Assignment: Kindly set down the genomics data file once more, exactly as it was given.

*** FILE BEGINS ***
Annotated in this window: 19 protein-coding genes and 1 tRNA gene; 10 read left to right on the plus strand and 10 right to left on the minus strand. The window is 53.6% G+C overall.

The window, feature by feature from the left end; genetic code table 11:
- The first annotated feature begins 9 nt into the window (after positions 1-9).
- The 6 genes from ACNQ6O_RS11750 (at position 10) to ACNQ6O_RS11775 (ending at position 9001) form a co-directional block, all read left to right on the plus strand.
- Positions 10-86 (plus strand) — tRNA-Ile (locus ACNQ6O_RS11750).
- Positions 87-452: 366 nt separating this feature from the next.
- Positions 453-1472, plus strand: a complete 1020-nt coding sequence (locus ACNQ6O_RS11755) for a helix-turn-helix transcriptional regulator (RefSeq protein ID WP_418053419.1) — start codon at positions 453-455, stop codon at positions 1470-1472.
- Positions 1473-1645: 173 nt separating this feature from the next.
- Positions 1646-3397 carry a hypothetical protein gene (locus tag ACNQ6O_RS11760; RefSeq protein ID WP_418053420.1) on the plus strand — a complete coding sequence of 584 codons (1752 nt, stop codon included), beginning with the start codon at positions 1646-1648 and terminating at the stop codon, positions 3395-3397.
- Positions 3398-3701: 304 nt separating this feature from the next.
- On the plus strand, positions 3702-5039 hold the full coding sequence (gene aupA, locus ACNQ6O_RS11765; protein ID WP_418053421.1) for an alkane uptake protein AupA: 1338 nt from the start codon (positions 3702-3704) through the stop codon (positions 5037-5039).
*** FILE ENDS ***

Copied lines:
Annotated in this window: 19 protein-coding genes and 1 tRNA gene; 10 read left to right on the plus strand and 10 right to left on the minus strand. The window is 53.6% G+C overall.

The window, feature by feature from the left end; genetic code table 11:
- The first annotated feature begins 9 nt into the window (after positions 1-9).
- The 6 genes from ACNQ6O_RS11750 (at position 10) to ACNQ6O_RS11775 (ending at position 9001) form a co-directional block, all read left to right on the plus strand.
- Positions 10-86 (plus strand) — tRNA-Ile (locus ACNQ6O_RS11750).
- Positions 87-452: 366 nt separating this feature from the next.
- Positions 453-1472, plus strand: a complete 1020-nt coding sequence (locus ACNQ6O_RS11755) for a helix-turn-helix transcriptional regulator (RefSeq protein ID WP_418053419.1) — start codon at positions 453-455, stop codon at positions 1470-1472.
- Positions 1473-1645: 173 nt separating this feature from the next.
- Positions 1646-3397 carry a hypothetical protein gene (locus tag ACNQ6O_RS11760; RefSeq protein ID WP_418053420.1) on the plus strand — a complete coding sequence of 584 codons (1752 nt, stop codon included), beginning with the start codon at positions 1646-1648 and terminating at the stop codon, positions 3395-3397.
- Positions 3398-3701: 304 nt separating this feature from the next.
- On the plus strand, positions 3702-5039 hold the full coding sequence (gene aupA, locus ACNQ6O_RS11765; protein ID WP_418053421.1) for an alkane uptake protein AupA: 1338 nt from the start codon (positions 3702-3704) through the stop codon (positions 5037-5039).